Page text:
Session 4 – Finding refreshment on the journey

Jesus found refreshment at the well – physical water, which of course was a symbol of the water which only Jesus could give: ‘If you knew the gift of God and who it is that asks you for a drink, you would have asked him, and he would have given you living water’ (John 4:10).

Tony suggested that we learn to see ministry as collaboration. Working from a place of rest includes spiritual rest – the awareness that it is God’s work and that he will accomplish his purpose through us. He is the Senior Partner and we get to collaborate with him. That takes the pressure off us – it is HIS work, not ours. We are working with him.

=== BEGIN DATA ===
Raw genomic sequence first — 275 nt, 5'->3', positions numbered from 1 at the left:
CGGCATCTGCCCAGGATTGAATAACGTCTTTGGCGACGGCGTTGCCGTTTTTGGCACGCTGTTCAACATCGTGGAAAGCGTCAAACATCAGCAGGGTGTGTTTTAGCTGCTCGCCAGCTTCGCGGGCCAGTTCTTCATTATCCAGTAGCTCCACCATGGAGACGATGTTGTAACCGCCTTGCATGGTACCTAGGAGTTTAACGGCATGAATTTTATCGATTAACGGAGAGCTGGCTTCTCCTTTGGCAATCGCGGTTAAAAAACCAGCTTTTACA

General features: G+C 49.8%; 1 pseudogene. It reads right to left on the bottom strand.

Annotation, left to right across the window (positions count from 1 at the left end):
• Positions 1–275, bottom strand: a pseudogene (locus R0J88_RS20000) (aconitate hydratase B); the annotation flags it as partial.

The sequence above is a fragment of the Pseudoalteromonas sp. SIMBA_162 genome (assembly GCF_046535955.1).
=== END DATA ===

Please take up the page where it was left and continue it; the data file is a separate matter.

We need to learn to drink of the living water, then we can give out; then we rest and drink again, then we can give out again. This is a rhythm of grace. The spring of water within us will flow out to others if we guard our inner lives. Stillness, silence and solitude bring us closer to the life of God and we become centred rather than fragmented.

‘Everything comes to us gift-wrapped in Jesus. God is the Giver and we are the receivers.’

We begin by grace and we live by grace (Ephesians 2:8-9).

In his final session, Tony looked further at how we learn from seeing how Jesus ministered:

Session 5 – Watching God at work on the journey